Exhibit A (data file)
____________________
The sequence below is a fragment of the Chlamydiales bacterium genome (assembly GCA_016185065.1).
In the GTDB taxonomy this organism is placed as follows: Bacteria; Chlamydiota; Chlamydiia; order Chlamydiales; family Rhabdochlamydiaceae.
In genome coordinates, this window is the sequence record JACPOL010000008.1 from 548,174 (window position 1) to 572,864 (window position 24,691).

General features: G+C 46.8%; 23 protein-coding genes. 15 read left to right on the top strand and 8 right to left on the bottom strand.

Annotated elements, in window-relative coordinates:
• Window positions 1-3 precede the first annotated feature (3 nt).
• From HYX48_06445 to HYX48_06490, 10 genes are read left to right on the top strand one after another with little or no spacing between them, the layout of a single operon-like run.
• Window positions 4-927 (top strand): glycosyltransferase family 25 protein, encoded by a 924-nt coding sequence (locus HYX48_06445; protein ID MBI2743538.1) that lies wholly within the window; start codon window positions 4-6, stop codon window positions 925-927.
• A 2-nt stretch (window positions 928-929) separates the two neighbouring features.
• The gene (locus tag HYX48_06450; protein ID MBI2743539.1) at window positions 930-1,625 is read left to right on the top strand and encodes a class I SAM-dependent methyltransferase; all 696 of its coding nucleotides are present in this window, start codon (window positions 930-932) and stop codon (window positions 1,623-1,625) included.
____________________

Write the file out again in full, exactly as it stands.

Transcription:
The sequence below is a fragment of the Chlamydiales bacterium genome (assembly GCA_016185065.1).
In the GTDB taxonomy this organism is placed as follows: Bacteria; Chlamydiota; Chlamydiia; order Chlamydiales; family Rhabdochlamydiaceae.
In genome coordinates, this window is the sequence record JACPOL010000008.1 from 548,174 (window position 1) to 572,864 (window position 24,691).

General features: G+C 46.8%; 23 protein-coding genes. 15 read left to right on the top strand and 8 right to left on the bottom strand.

Annotated elements, in window-relative coordinates:
• Window positions 1-3 precede the first annotated feature (3 nt).
• From HYX48_06445 to HYX48_06490, 10 genes are read left to right on the top strand one after another with little or no spacing between them, the layout of a single operon-like run.
• Window positions 4-927 (top strand): glycosyltransferase family 25 protein, encoded by a 924-nt coding sequence (locus HYX48_06445; protein ID MBI2743538.1) that lies wholly within the window; start codon window positions 4-6, stop codon window positions 925-927.
• A 2-nt stretch (window positions 928-929) separates the two neighbouring features.
• The gene (locus tag HYX48_06450; protein ID MBI2743539.1) at window positions 930-1,625 is read left to right on the top strand and encodes a class I SAM-dependent methyltransferase; all 696 of its coding nucleotides are present in this window, start codon (window positions 930-932) and stop codon (window positions 1,623-1,625) included.